Anxiety and Depression
Anxiety is a common disorder in today’s society. There are many reasons for anxiety disorder some scientific and others suggestive. However, the important thing is that anxiety is a natural response in humans and animals. Anxiety signals fight or flight in all creatures and we would not survive without it.
So when we look at anxiety as a disorder, it usually is suggestive there is something wrong. Anxiety is a disorder when it is elevated and cripples us of moving through life. Some anxiety disorder symptoms can be classed under these headings; avoidant, excessive, persistent or anticipated.
Below are some scientific generalisations and terms of the varied Anxiety Disorders.
- Generalised Anxiety Disorder (GAD): Having anxious feelings over normal everyday activity and overthinking upcoming simple events such as driving in the rain, or going to work, or getting up in the morning, etc.
- Social Anxiety Disorder (SAD): Having uncomfortable feelings about going out or being in a social environment, and afraid of being embarrassing, offending someone or not being liked or accepted by others.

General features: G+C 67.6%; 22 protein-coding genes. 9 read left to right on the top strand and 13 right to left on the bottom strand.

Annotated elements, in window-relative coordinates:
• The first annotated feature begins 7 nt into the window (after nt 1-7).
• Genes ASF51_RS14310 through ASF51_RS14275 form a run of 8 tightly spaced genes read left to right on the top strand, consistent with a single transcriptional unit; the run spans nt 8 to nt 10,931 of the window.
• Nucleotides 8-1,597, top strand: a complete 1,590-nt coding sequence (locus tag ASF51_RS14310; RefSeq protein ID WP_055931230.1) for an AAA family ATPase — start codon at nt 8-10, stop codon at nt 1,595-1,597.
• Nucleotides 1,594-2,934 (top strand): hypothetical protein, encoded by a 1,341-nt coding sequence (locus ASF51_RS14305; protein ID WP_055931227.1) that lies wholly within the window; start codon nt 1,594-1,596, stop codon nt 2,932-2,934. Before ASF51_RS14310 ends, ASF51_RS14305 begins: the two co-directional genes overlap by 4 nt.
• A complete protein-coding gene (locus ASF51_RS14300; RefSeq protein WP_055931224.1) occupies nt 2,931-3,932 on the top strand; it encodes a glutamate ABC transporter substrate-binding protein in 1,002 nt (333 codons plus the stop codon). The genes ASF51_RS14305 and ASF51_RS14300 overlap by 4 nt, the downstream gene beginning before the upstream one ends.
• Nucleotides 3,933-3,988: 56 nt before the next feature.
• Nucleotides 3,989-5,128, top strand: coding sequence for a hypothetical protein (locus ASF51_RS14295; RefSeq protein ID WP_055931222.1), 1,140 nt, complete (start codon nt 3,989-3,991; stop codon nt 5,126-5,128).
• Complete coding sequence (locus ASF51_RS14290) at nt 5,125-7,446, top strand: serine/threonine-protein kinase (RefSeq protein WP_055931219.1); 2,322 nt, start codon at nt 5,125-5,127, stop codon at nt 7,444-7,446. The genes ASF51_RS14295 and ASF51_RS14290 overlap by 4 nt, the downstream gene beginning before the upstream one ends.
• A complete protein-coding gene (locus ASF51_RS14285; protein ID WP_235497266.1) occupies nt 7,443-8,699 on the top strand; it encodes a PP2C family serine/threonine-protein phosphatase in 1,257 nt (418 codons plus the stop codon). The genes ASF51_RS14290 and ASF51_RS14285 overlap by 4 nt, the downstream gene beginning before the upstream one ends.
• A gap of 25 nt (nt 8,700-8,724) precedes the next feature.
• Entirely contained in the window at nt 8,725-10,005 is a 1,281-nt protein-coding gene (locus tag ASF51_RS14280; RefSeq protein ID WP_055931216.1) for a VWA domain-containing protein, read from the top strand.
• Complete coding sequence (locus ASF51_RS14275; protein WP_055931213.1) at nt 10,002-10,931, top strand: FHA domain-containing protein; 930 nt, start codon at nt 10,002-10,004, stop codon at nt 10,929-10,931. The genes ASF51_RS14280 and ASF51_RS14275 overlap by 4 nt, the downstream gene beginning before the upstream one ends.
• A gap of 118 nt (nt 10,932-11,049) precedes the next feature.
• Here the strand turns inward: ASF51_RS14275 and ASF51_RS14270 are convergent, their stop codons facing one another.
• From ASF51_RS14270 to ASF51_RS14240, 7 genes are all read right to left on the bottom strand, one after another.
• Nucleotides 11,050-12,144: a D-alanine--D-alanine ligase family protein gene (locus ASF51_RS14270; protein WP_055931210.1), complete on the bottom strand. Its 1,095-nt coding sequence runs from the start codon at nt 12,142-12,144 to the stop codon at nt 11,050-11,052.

- Panic Disorder: A repeated panic attack causing intensive anxious feelings all brought on suddenly.
- Phobia Disorder: A heightened illogical fear in association to a particular animal, object or situation.
If these disorders are not managed with the assistance of a trained psychotherapist, the long-term side affects can result in poor quality of life and in response other psychological disorders can become present.
How does a psychotherapist assist in creating normalisation of anxiety?
Various techniques are used to address the over stimulated anxious responses.
A Counsellor will work with a client through:
- Cognitive based therapy (CBT).
- Relaxation and Breathing Exercises in Mindfulness.
- Self-Monitoring (Observations and Reflections).
- Identifying Dysfunctional Thinking Patterns.
- Problem-Solving and Social Skill Learning.
- Behavioural Therapy.
- Acceptance and Commitment Therapy (ACT).